Child care subsidies aim to promote economic stability and child development by reducing child care costs for low-income families. However, subsidy participation is typically short and intermittent, with premature program exits increasing disruptions in employment and caregiving. A few studies have explored the economic impacts of child care subsidies, but research considering subsidy instability’s link to material hardship is limited. This is despite evidence that income poverty and material hardship are distinct concepts, with the latter encompassing multiple domains of disadvantage that matter for families’ wellbeing. Through a material hardship lens, this study examines how (dis)continuous subsidy use contributes to the risk of material hardship (Research Question 1) and whether informal social support buffers the negative impact of subsidy instability on material hardship risk (Research Question 2).
Data come from a random sample of 612 subsidy clients who were new subsidy program entrants in 2011-2012 and who were interviewed approximately 18 months after program entry. The final sample includes 543 respondents who provided valid hardship and subsidy information. Tests to detect missing data bias are performed. A binary indicator of material hardship measures whether families experience any of seven material hardship items in prior 12 months (being behind in rent, not being able to see a doctor, utility disconnection, running up credit cards, and living in shelter). A trichotomous subsidy instability indicator, based on self-reported continuity of subsidy use in prior 12 months, measures continuous, intermittent, and no subsidy use. Logistic multivariate regressions estimate the risk of material hardship (Research Question 1) and the interaction of subsidy instability and social support (Research Question 2), controlling for family demographic and economic characteristics.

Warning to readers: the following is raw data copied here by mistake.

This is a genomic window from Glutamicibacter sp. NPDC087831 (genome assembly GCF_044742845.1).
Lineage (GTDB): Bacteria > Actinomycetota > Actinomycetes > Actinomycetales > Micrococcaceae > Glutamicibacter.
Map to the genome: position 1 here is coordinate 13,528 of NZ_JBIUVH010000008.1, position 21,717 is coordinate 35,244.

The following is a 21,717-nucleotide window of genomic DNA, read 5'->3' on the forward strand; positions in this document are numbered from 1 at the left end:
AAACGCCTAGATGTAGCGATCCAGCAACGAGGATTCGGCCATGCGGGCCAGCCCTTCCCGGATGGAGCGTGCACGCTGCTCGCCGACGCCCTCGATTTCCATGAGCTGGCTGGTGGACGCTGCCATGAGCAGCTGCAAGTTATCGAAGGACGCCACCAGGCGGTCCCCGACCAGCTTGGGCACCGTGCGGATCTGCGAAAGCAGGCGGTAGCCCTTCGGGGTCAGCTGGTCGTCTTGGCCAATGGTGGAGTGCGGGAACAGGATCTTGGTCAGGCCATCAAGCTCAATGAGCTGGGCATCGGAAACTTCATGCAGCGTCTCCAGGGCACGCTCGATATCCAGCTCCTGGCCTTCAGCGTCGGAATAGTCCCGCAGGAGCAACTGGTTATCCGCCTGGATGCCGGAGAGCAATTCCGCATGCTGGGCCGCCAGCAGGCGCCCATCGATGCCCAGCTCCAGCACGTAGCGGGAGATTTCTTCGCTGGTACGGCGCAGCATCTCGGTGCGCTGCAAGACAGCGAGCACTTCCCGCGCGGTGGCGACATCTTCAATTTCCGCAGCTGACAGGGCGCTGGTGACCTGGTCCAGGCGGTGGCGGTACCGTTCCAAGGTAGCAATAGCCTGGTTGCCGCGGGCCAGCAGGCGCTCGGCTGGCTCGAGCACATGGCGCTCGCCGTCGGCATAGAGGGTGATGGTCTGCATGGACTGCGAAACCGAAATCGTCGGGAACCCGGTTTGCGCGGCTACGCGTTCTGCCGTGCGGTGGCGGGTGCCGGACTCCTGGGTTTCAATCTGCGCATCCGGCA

Descriptively, in prior 12 months, 65% of respondents reported experiencing at least one and 42% more than type of material hardship; 53% continuously relied on subsidies; 32% percent had used the program intermittently; and 15% had not used the program. As expected, multivariate results show that those with intermittent subsidy use and those with no program use in prior 12 months report elevated risk of any material hardship (odds ratio= 2.07, p<.01; 1.85, p<.05, respectively) compared to those with continuous use. The interaction analysis shows that social support is associated with reduced risk of material hardship particularly for those with intermittent subsidy use.
To address endogeneity, future research will link survey data to longitudinal subsidy program records to create an administrative measure of instability in the first six months of program use. This measure will not be subject to self-report bias and will capture instability prior to the survey measure of material hardship. Overall, study findings suggest that, at least cross-sectionally, subsidy instability increases the risk of material hardship and that social support can mitigate that risk. Because the risks of material hardship due to subsidy instability are disproportionately felt by those without access to informal support, policy efforts to improve subsidy stability are critical and should have positive distributional effects. Implications of recent policy changes designed to improve subsidy stability will be discussed.